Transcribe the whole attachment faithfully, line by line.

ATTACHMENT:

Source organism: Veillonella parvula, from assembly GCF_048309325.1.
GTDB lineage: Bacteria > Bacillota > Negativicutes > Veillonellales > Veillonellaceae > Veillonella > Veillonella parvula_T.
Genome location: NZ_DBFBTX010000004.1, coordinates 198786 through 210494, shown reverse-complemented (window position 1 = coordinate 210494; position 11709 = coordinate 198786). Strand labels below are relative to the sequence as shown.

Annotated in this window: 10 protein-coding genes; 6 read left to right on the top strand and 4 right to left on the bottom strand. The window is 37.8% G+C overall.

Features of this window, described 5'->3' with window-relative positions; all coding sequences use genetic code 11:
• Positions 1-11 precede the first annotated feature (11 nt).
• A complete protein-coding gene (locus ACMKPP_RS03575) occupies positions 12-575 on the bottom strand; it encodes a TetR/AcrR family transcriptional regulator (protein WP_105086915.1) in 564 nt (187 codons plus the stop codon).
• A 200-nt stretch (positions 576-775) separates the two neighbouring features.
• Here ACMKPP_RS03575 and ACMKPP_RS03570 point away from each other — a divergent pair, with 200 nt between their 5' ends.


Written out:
Source organism: Veillonella parvula, from assembly GCF_048309325.1.
GTDB lineage: Bacteria > Bacillota > Negativicutes > Veillonellales > Veillonellaceae > Veillonella > Veillonella parvula_T.
Genome location: NZ_DBFBTX010000004.1, coordinates 198786 through 210494, shown reverse-complemented (window position 1 = coordinate 210494; position 11709 = coordinate 198786). Strand labels below are relative to the sequence as shown.

Annotated in this window: 10 protein-coding genes; 6 read left to right on the top strand and 4 right to left on the bottom strand. The window is 37.8% G+C overall.

Features of this window, described 5'->3' with window-relative positions; all coding sequences use genetic code 11:
• Positions 1-11 precede the first annotated feature (11 nt).
• A complete protein-coding gene (locus ACMKPP_RS03575) occupies positions 12-575 on the bottom strand; it encodes a TetR/AcrR family transcriptional regulator (protein WP_105086915.1) in 564 nt (187 codons plus the stop codon).
• A 200-nt stretch (positions 576-775) separates the two neighbouring features.
• Here ACMKPP_RS03575 and ACMKPP_RS03570 point away from each other — a divergent pair, with 200 nt between their 5' ends.